The Woman, Life, Freedom movement recognizes that women’s bodies have served as a battlefield of institutionalized patriarchy under both regimes, with the former Shah banning the hijab and the theocratic regime enforcing a law requiring it, Shams said.

“Iranian women had to fight against both state-imposed unveiling and veiling campaigns within less than 50 years,” she said.

Shams played a video of the song that became the unofficial anthem of Woman, Life, Freedom shortly after Amini’s death. “Baraye,” by the Iranian singer Shervin Hajipour, was based on people’s Twitter posts calling for freedom and justice.

“By interconnecting all pain and suffering in one song, Hajipour reminded every Iranian that the Islamic Republic’s divide-and-conquer strategy of control is no longer working,” Shams said. “Now, everyone is united over a shared cause.”

Last month, Hajipour, who won a 2023 Grammy for “Baraye,” was sentenced to more than three years in prison for “inciting unrest against national security” and “spreading propaganda against the regime.”

Shams with students from Innovation Academy Charter School.

In addition to UMass Lowell students and faculty, two student groups from Innovation Academy Charter School in Tyngsboro, Massachusetts, came to the Day Without Violence lecture. One student asked what they could do to help women in Iran.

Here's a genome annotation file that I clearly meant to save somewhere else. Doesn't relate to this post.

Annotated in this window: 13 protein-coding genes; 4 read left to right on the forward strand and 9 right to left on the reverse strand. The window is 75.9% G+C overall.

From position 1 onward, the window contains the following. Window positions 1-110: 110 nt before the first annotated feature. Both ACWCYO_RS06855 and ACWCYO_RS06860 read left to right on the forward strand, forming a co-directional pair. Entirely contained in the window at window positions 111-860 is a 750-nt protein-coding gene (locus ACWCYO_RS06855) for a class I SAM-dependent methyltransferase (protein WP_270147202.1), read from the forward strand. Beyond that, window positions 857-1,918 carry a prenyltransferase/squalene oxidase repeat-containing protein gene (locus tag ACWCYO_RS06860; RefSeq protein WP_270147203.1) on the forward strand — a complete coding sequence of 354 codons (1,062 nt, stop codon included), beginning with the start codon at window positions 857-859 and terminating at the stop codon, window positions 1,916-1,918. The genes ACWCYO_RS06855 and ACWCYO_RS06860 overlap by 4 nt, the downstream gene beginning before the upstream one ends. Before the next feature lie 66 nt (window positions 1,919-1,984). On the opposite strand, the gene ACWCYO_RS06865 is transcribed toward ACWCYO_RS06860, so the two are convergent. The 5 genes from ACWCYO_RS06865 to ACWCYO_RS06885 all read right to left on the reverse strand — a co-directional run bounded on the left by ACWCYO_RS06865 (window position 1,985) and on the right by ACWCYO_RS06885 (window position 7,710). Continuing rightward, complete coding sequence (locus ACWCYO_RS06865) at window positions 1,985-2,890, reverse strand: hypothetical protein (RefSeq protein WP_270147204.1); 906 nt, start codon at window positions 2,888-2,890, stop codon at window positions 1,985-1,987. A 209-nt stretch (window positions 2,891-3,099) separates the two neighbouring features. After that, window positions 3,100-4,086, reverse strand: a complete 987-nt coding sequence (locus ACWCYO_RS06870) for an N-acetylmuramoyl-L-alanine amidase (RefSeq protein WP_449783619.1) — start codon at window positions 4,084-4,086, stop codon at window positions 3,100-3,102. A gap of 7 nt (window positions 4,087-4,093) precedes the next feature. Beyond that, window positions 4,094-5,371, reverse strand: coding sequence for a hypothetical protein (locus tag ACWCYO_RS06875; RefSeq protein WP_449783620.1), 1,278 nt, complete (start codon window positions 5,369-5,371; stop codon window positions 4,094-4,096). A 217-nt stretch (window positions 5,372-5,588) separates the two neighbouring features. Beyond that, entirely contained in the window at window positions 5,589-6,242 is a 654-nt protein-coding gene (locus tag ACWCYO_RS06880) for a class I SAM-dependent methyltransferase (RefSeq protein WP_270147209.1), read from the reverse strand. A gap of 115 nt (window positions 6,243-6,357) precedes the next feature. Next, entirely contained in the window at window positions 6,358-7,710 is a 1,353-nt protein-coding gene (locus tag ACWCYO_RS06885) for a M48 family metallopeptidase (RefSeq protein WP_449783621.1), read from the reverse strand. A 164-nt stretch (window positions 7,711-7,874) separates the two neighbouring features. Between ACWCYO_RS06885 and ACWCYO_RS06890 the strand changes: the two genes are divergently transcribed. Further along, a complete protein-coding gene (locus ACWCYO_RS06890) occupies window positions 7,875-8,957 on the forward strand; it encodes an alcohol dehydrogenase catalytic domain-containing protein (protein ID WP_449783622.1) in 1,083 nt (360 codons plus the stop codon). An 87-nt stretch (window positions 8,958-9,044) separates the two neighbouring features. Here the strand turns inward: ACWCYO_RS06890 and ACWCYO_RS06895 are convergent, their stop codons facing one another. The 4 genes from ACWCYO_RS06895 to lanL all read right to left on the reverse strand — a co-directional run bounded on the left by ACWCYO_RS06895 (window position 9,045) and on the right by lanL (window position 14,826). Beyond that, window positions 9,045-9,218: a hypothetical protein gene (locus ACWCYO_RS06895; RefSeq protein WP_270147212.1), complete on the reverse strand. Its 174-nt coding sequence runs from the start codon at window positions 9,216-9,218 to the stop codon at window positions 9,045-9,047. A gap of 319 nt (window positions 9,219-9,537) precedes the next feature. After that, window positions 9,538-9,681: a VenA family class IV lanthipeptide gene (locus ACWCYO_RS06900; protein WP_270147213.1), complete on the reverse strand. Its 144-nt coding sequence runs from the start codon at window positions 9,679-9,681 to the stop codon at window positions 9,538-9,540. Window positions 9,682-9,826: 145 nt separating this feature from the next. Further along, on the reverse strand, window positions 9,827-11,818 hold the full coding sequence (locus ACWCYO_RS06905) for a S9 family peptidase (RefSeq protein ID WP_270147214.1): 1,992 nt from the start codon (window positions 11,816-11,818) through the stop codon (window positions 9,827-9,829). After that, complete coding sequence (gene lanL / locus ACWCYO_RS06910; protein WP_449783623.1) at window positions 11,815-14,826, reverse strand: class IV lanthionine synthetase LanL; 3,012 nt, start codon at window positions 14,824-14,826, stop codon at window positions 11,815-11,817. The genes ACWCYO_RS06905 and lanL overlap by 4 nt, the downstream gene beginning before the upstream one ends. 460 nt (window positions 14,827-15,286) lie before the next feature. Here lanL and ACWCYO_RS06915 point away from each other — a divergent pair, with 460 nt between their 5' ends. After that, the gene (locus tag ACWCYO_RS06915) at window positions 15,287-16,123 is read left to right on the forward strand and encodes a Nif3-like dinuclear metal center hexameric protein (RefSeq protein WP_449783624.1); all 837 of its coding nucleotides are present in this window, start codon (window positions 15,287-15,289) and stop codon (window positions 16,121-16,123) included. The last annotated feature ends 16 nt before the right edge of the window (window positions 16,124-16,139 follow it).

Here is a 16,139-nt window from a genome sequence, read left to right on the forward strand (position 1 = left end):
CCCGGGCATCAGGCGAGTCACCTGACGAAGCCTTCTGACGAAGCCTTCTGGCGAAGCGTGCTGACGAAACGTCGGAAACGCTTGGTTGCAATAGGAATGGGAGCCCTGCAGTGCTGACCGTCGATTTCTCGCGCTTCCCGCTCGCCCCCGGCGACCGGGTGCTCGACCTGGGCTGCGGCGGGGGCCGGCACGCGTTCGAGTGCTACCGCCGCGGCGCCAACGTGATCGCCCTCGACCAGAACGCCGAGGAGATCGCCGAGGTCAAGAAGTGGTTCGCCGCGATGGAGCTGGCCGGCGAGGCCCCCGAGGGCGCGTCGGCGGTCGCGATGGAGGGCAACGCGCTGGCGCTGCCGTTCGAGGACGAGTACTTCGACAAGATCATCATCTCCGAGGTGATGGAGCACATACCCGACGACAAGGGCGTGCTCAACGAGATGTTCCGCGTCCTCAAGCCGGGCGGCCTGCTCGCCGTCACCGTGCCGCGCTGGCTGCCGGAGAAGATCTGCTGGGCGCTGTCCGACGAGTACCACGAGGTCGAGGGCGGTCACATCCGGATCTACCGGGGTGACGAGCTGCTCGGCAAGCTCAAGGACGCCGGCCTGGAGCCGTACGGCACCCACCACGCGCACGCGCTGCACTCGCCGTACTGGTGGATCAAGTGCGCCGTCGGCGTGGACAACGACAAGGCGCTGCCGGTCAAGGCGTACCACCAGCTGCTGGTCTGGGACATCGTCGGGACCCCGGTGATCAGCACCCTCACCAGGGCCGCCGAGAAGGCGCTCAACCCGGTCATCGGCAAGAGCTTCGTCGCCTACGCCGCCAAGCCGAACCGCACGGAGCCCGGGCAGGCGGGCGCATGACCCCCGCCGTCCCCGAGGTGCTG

Shams urged them to educate themselves and others and raise awareness about the complexity of the Woman, Life, Freedom movement and its nonviolent nature. She warned against foreign military intervention – and against lining up behind any particular faction of Iranians in exile that seeks to seize power.

Ordinary Iranians seek self-determination, not another top-down regime change, she said.

“Iranian women don’t need rescuing; they are rescuing themselves,” Shams said.

Shams is an award-winning poet and associate professor of Persian literature and gender studies at the University of Pennsylvania. An activist since her student days, she has been in exile since June 2009 because of her involvement in Iran’s Green Movement, which led to state-sponsored persecution of her and her family members.

After Amini’s death in September 2022, Shams joined with other Iranian feminists and queer activists to draft the Iran Bill of Women’s Rights on behalf of the Woman, Life, Freedom movement.

Last year, she joined the Board of Directors of the Women’s Learning Partnership, an international consortium of women’s rights organizations in the Global South.  She was also awarded the Poetry International Chapbook Prize in 2023.

The Greeley Scholar for Peace Studies and the Day Without Violence lecture are sponsored by the Peace and Conflict Studies Institute, the College of Fine Arts, Humanities and Social Sciences, and other university, religious and community organizations. Shams also spoke at interfaith and community events.

The Greeley Scholarship is named for the late Rev. Dana McLean Greeley, an internationally known advocate for peace, human rights and civil rights and a longtime Unitarian Universalist minister in Concord, Massachusetts.